So I want to invest in Vanguard European ETFs, say for example, VEUR. As I would like to invest in Euros, I thought it would be best to buy some VEUR on the Amsterdam Euronext.

    VEUR is domiciled in Ireland.
    I live in Chile. (I am an Indian citizen however..). Chile does not levy any dividend or capital gains taxes for me for the next 3 years (this period can be extended for another 3 years). So I am interested in finding the best investment which would give me the best deal in terms of dividend/capital taxes.

    So here’s my question:
    If I buy VEUR.AS in Euros on the NYSE Euronext, will I be charged dividend witholding taxes on the distribution by the Dutch government? (For what it’s worth, I have an account with Interactive Brokers and Saxo Markets UK so I can trade on almost any Euro/UK exchange)

    I have a painful feeling that yes, this is true (feeling = painful because I bought a small amount of VEUR.AS today). Not only that, but my gut feeling is that I will get charged 15% witholding on my holdings of VJPN, VAPX, and VFEM as well.

    So at this stage I think my best bet is to buy VEUR in GBP or USD on the LSE. I didn’t want to do this initially because my savings are in EUR and I didn’t want to go through the currency conversion. But of course, I can take a 0.1-0.2% hit right now to be able to make better money on the dividend yield through the years.

    Do any of you know anything about this? The dividend witholding taxes, etc. are a minefield in international investing. I had an eTrade US account and went the EUR way because of US witholding taxes and now it appears I am up against another situation.. =/ It takes a lot of learning to find the best methods 🙂

    Thanks for reading and any replies are appreciated!

      1. Micks

        Ireland and the Netherlands have a withholding tax treaty with a 15% rate. So even though Ireland does not tax the outgoing dividends, the Netherlands agreed with Ireland that a 15% rate should be used if a Dutch investor receives Ireland domiciled dividends. These treaties are in place to avoid too high or too low taxation, I agree that it does not seem beneficial from a Dutch point of view with Irish funds.You still should be able to get the withheld taxes back if you file your taxes.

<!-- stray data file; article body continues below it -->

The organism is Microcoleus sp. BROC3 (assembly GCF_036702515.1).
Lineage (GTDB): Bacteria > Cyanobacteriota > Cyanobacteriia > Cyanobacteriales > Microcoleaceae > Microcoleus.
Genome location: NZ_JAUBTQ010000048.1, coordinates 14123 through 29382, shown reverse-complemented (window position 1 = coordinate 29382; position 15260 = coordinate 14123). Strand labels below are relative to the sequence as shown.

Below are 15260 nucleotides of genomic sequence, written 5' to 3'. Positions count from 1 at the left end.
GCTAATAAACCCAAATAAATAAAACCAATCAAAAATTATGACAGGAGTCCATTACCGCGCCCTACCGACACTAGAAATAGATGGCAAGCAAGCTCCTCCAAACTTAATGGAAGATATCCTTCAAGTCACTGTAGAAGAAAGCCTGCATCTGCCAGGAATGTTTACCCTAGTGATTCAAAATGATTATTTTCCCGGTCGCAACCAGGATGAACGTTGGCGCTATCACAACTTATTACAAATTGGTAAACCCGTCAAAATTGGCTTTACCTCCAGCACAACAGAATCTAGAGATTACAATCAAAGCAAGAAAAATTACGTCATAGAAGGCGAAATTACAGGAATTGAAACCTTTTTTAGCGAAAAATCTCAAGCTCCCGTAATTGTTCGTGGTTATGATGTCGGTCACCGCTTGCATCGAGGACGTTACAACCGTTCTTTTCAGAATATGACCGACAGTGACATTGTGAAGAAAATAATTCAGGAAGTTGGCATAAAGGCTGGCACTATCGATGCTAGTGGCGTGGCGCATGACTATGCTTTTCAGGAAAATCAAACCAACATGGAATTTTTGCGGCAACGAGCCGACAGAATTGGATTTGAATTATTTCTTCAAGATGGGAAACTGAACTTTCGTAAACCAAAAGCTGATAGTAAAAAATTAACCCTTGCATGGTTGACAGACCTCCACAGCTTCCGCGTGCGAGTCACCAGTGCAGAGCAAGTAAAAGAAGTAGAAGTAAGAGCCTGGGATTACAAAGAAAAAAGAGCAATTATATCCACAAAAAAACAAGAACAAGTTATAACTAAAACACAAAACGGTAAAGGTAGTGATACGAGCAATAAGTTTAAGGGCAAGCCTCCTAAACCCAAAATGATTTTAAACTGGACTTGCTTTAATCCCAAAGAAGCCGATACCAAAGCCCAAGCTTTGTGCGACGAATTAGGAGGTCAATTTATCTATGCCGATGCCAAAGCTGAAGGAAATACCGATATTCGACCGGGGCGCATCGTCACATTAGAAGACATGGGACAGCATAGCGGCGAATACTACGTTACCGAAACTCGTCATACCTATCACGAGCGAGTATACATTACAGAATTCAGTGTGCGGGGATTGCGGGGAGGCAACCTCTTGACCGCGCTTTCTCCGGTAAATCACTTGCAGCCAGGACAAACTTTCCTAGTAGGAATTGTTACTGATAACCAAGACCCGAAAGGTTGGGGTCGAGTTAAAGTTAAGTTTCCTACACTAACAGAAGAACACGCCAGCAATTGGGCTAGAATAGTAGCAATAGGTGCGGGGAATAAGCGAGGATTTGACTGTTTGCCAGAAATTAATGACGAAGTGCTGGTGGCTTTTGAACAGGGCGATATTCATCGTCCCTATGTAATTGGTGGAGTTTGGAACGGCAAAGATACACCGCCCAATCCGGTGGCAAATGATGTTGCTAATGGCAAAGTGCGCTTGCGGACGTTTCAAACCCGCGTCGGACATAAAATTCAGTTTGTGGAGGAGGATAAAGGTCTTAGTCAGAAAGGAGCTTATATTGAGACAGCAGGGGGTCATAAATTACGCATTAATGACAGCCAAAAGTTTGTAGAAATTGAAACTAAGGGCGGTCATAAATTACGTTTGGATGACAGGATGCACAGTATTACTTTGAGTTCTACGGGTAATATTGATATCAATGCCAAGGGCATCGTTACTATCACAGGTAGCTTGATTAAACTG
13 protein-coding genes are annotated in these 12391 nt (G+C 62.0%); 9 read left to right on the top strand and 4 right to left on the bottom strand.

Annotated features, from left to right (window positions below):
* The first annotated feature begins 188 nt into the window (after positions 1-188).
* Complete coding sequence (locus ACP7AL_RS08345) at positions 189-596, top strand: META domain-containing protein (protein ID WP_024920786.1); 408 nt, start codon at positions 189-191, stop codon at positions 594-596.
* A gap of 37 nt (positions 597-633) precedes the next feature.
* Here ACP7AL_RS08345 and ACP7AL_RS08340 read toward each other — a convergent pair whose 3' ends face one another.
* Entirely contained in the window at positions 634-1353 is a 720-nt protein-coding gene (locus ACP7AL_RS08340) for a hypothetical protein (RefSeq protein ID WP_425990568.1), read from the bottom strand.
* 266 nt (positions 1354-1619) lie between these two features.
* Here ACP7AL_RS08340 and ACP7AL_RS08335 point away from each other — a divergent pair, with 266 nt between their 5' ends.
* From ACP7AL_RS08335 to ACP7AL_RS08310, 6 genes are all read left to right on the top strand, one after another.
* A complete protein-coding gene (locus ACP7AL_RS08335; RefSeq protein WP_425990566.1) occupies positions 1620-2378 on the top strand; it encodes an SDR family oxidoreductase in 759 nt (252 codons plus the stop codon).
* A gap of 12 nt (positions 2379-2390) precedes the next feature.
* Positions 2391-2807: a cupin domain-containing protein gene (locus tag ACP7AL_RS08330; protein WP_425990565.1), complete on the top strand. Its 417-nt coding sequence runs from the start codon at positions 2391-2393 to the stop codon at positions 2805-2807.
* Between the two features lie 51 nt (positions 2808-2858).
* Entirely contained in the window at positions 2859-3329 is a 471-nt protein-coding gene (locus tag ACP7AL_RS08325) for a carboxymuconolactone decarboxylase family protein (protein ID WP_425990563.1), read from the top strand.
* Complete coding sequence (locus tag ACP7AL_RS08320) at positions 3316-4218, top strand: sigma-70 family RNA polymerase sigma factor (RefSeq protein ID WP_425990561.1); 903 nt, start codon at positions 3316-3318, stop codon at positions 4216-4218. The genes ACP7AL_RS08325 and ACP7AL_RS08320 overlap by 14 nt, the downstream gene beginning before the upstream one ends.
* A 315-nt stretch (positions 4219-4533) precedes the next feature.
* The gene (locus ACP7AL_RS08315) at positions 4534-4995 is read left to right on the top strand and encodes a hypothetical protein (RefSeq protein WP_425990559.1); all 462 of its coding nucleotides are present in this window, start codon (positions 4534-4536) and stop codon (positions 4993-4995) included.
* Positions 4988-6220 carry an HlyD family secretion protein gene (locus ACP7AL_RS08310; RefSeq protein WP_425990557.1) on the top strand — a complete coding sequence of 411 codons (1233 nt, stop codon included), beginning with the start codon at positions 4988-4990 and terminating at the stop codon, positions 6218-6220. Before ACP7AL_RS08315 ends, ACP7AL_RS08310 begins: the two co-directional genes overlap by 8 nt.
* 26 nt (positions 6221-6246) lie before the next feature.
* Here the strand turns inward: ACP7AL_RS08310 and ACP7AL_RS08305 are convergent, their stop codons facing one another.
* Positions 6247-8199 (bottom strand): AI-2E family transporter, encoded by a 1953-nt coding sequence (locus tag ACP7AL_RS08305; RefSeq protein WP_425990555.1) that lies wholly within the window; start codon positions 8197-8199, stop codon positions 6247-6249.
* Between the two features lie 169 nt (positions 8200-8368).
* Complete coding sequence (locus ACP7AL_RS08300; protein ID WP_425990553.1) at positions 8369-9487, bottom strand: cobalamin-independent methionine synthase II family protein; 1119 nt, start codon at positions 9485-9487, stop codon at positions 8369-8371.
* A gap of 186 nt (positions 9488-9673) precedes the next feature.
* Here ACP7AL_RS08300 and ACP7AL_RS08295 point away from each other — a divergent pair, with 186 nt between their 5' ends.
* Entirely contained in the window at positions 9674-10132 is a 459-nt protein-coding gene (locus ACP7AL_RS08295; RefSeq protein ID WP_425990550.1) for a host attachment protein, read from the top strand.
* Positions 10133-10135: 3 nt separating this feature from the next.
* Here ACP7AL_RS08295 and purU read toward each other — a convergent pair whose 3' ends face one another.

2. a Mustachian

        I’m a Dutch citizen.

        According to the annual statement from my broker, Binck, my Vanguard ETFs were not subject to any dividend tax; I received the gross dividends.

        My shares in Think ETFs, on the other hand, WERE subject to a dividend tax of 15% paid to the Dutch government. Think ETFs are based in the Netherlands. I got to deduct the amount withheld from the sum I have to pay for my annual income tax.

      3. Micks

        a Mustachian, thank you for the reply. I was indeed mistaken, misinterpreted the treaty. By the way, I have set up a wiki page on the Bogleheads wiki that is on investing from the Netherlands, maybe you could take a look and leave some feedback (either on the wiki page itself or on the related forum post). Would be very much appreciated!

  13. marcel

    Hi everybody,

    I am located in France and would like to buy vanguard index funds through a PEA which provides certain tax advantages. Unfortunately, as far as I know there are no vanguard index funds available through this investment vehicle, so one has to find other options. Does anybody know which funds one can invest in through a PEA that are comparable to vanguard VT or BND? Also, does anybody have recommendations for a broker in France that offers PEA (I am currently with boursorama but don’t like their service).

    Thank’s for your input.


  14. A Mustachian

    Hi Ms Econowiser,

    I believe this link will be of interest to you and any Dutch speakers here:

    It details investing in US-listed ETFs for Dutch investors, specifically via Vanguard’s total stock market and total international stock market ETFs. It looks less intimidating than it did when I first read your blog entry here. I’m seriously tempted to trade in my current global stock investments for those two.

  15. Nick

    Dear Mrs. E,

    At first, many thanks for your unimaginable effort in putting this whole blog together. It is an awesome read. I am also currently based in The Netherlands and have very recently ventured into the wonderful world of Index investing (Thanks to you and Mr. J :)). I do have a couple of questions that I hope you are able to address:

    – I bank with ING, so thought there “zelf op de beurs” investment account is a good option for me. This account costs Eur 4 per quarter and has no transaction cost for index funds. So I bought in Vanguard S&P 500 and Vanguard Emerging Market Index Funds. Both funds are domiciled in Luxembourg and do not distribute dividends.

    so my question really is, whats your opinion on buying these vanguard funds from ING? if the funds are domiciled in Luxembourg, would that 15% tax be an issue like in Ireland? With no transaction cost and possibility to grow your investment with monthly payments, would you still suggest Meesman or staying with ING is equally good?

    Once again thanks for your time and keep up the awesome work.